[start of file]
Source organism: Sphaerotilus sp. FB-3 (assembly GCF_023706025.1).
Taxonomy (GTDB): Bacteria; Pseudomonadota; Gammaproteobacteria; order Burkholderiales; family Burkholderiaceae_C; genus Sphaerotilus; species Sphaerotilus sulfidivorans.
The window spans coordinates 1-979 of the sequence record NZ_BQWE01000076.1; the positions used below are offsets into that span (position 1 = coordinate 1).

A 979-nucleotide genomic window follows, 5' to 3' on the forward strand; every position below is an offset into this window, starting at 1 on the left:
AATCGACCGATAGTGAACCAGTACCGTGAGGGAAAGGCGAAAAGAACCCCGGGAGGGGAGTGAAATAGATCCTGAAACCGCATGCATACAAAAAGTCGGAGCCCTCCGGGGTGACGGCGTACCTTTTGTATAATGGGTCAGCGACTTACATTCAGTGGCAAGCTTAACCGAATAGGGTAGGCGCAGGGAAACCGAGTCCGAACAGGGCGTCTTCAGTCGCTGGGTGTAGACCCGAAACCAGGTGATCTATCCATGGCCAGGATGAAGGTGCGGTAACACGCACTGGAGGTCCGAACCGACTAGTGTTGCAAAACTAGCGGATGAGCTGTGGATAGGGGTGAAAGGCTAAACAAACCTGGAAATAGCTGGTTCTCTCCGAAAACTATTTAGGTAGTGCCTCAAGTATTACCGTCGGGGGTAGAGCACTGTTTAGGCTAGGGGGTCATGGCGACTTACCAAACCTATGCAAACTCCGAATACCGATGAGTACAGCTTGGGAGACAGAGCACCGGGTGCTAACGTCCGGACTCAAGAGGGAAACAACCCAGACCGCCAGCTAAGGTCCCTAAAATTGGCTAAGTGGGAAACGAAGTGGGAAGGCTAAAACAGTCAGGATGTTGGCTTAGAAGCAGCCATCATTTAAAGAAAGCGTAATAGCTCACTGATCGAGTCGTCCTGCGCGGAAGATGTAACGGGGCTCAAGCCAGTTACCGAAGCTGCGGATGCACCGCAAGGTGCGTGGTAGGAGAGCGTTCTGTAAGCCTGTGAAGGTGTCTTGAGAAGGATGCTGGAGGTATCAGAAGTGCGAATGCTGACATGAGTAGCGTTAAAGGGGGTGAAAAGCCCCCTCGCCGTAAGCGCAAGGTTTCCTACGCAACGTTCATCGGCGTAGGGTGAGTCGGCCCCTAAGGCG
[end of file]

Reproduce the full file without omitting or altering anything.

Source organism: Sphaerotilus sp. FB-3 (assembly GCF_023706025.1).
Taxonomy (GTDB): Bacteria; Pseudomonadota; Gammaproteobacteria; order Burkholderiales; family Burkholderiaceae_C; genus Sphaerotilus; species Sphaerotilus sulfidivorans.
The window spans coordinates 1-979 of the sequence record NZ_BQWE01000076.1; the positions used below are offsets into that span (position 1 = coordinate 1).

A 979-nucleotide genomic window follows, 5' to 3' on the forward strand; every position below is an offset into this window, starting at 1 on the left:
AATCGACCGATAGTGAACCAGTACCGTGAGGGAAAGGCGAAAAGAACCCCGGGAGGGGAGTGAAATAGATCCTGAAACCGCATGCATACAAAAAGTCGGAGCCCTCCGGGGTGACGGCGTACCTTTTGTATAATGGGTCAGCGACTTACATTCAGTGGCAAGCTTAACCGAATAGGGTAGGCGCAGGGAAACCGAGTCCGAACAGGGCGTCTTCAGTCGCTGGGTGTAGACCCGAAACCAGGTGATCTATCCATGGCCAGGATGAAGGTGCGGTAACACGCACTGGAGGTCCGAACCGACTAGTGTTGCAAAACTAGCGGATGAGCTGTGGATAGGGGTGAAAGGCTAAACAAACCTGGAAATAGCTGGTTCTCTCCGAAAACTATTTAGGTAGTGCCTCAAGTATTACCGTCGGGGGTAGAGCACTGTTTAGGCTAGGGGGTCATGGCGACTTACCAAACCTATGCAAACTCCGAATACCGATGAGTACAGCTTGGGAGACAGAGCACCGGGTGCTAACGTCCGGACTCAAGAGGGAAACAACCCAGACCGCCAGCTAAGGTCCCTAAAATTGGCTAAGTGGGAAACGAAGTGGGAAGGCTAAAACAGTCAGGATGTTGGCTTAGAAGCAGCCATCATTTAAAGAAAGCGTAATAGCTCACTGATCGAGTCGTCCTGCGCGGAAGATGTAACGGGGCTCAAGCCAGTTACCGAAGCTGCGGATGCACCGCAAGGTGCGTGGTAGGAGAGCGTTCTGTAAGCCTGTGAAGGTGTCTTGAGAAGGATGCTGGAGGTATCAGAAGTGCGAATGCTGACATGAGTAGCGTTAAAGGGGGTGAAAAGCCCCCTCGCCGTAAGCGCAAGGTTTCCTACGCAACGTTCATCGGCGTAGGGTGAGTCGGCCCCTAAGGCG